By The Nation
The 2.5-metre-long male reptile was soon netted, but its escape from captivity might have been enough to fuel perennial fears of crocs on the hunt.
Floodwaters linger over Amnat Charoen, Yasothon, Ubon Ratchathani, Roi Et and Si Sa Ket, Disaster Prevention and Mitigation Department chief Chayaphol Thitisak reported.
More than 28,600 people have been evacuated from 81 at-risk locations in the first four provinces.
Rains generated by tropical storms Podul and Kajiki in upper Thailand and the seasonal southwest monsoon in the South have caused flooding in 32 provinces since August 29, claiming 29 lives and afflicting 378,409 households, Chayaphol said.
Eight people died in Yasothon, six in Roi Et, four in Amnat Charoen, three in Khon Kaen, two in Phichit and one each in Ubon Ratchathani, Phitsanulok, Mukdahan, Sakhon Nakhon, Nan and Si Sa Ket.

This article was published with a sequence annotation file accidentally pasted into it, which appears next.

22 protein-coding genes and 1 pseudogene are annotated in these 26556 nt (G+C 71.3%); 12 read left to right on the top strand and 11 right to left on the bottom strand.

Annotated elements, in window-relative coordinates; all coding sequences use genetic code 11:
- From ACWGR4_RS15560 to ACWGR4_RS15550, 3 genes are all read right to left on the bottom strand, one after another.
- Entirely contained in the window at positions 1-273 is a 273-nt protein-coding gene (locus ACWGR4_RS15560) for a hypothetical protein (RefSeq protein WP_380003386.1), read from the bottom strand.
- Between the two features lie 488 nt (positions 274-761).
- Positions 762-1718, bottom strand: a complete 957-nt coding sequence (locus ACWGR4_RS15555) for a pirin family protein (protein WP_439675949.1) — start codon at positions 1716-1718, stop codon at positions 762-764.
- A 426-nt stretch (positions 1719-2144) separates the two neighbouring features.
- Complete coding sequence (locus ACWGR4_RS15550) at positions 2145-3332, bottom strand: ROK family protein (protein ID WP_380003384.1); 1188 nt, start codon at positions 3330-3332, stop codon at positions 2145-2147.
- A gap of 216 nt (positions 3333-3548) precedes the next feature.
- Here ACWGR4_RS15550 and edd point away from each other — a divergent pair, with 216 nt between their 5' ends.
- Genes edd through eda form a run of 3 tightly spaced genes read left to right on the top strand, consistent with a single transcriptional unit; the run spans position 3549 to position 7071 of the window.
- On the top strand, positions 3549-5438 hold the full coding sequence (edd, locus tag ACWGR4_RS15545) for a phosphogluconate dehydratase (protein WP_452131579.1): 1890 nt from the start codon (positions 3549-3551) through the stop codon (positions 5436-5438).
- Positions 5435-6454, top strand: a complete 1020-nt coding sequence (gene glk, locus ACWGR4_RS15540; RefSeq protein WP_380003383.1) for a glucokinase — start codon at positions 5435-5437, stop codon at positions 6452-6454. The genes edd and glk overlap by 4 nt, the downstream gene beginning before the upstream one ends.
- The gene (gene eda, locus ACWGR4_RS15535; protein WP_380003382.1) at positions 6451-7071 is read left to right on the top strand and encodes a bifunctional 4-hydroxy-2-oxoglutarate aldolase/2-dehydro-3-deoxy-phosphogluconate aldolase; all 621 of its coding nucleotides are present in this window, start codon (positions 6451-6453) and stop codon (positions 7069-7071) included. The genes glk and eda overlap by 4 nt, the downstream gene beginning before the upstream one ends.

Public concern over crocodiles getting loose from their farms during annual floods was churned on Tuesday (September 10) when the runaway croc was recaptured in a Sing Buri community pond.
Since no croc rancher claimed it – likely fearing a hefty fine – the animal was taken to the Nakhon Sawan Freshwater Fishery Research and Development Centre.
Thailand has 1,067 crocodile farms, in every province but one.
Fisheries Department deputy chief Wicharn Ingsrisawang ordered round-the-clock monitoring of the 284 croc farms in 19 provinces hit by floods as of September and asked ranchers to equip their rearing ponds with grills to prevent escapes in high water.
Wicharn personally visited 11 such farms in critically submerged Ubon Ratchathani on Thursday.
He said the department had 80 krai thong – well-trained crocodile catchers – stationed at centres in Phitsanulok, Kanchanaburi, Ayutthaya, Rayong, Nakhon Ratchasima, Songkhla, Surat Thani and Krabi.
Wicharn said anyone who spots a crocodile in a public place or anywhere else it might present a menace should alert the provincial fisheries office or call the department at 02 562 0600.